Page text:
One way to segregate a roomful of normally friendly people is to throw out the name of Sarah Palin for discussion. Sparks fly! Flames fill the room! Before long, there is little left to talk about. Add a little heat to the fire by moving next door to her for several months to conduct research for a book about her, in the small Alaskan town of Wasilla where local politics and gossip are blood sports, and you have a recipe for a conflagration.
When the news broke over a year ago that Sarah Palin was being stalked by a journalist who moved into a rented home next door to Palin and her family, admittedly, it was unsettling. To think someone would go to this extreme just to add more fuel to the media fire that was, and still is, Sarah Palin moved most people toward a level of cynicism about journalism never before held. It does not appear they have retreated from these toxic levels.
Joe McGinniss is no stranger to controversy. Blogging about the release of his new book, The Rogue: Searching for the Real Sarah Palin, McGinniss says his books are "shaped by events that haven't occurred when (he) start(s) his work." He adds, "nothing is predictable, thus everything is volatile." Quoting Flannery O'Connor, McGinniss writes, "I write because I don't know what I think until I read what I say."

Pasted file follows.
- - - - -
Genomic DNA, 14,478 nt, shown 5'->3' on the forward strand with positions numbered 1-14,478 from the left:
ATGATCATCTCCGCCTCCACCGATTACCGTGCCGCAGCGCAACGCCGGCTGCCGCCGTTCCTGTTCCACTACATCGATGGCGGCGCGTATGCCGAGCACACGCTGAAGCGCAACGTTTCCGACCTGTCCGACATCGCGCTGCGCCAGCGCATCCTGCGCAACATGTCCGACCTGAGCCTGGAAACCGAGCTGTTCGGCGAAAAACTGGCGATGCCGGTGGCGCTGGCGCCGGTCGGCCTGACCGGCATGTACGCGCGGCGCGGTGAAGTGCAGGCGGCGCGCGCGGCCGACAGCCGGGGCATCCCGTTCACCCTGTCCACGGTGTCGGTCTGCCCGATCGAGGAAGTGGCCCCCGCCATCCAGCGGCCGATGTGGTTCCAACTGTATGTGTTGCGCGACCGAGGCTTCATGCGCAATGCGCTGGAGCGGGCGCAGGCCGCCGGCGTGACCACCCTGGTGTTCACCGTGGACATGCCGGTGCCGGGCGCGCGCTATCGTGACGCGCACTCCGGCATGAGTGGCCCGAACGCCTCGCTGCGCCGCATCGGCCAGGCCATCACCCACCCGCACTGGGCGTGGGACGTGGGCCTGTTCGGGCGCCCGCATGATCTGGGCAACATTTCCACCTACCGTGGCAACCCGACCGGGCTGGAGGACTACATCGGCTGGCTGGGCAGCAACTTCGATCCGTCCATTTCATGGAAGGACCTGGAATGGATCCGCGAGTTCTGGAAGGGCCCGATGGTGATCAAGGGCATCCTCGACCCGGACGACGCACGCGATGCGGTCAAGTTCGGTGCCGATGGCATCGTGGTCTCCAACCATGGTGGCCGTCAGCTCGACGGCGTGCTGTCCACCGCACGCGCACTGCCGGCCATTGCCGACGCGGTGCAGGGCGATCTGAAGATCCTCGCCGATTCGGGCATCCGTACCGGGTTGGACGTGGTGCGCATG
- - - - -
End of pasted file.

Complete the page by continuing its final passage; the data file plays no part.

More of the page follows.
Plunging into a subject without wearing blinders is an engaging investigative method, and McGinniss, as he always manages to do, pushes the story forward in momentum while continuing to link new material with bits of information from past experiences and interviews. He weaves together portraits of public figures that serve as predictors of future behavior. In the case of Sarah Palin, the portrait is one of narcissism disguised as selfless public service, serious multigenerational family dysfunction disguised as family honor and values, and self-deceiving religious conviction as a call to political power.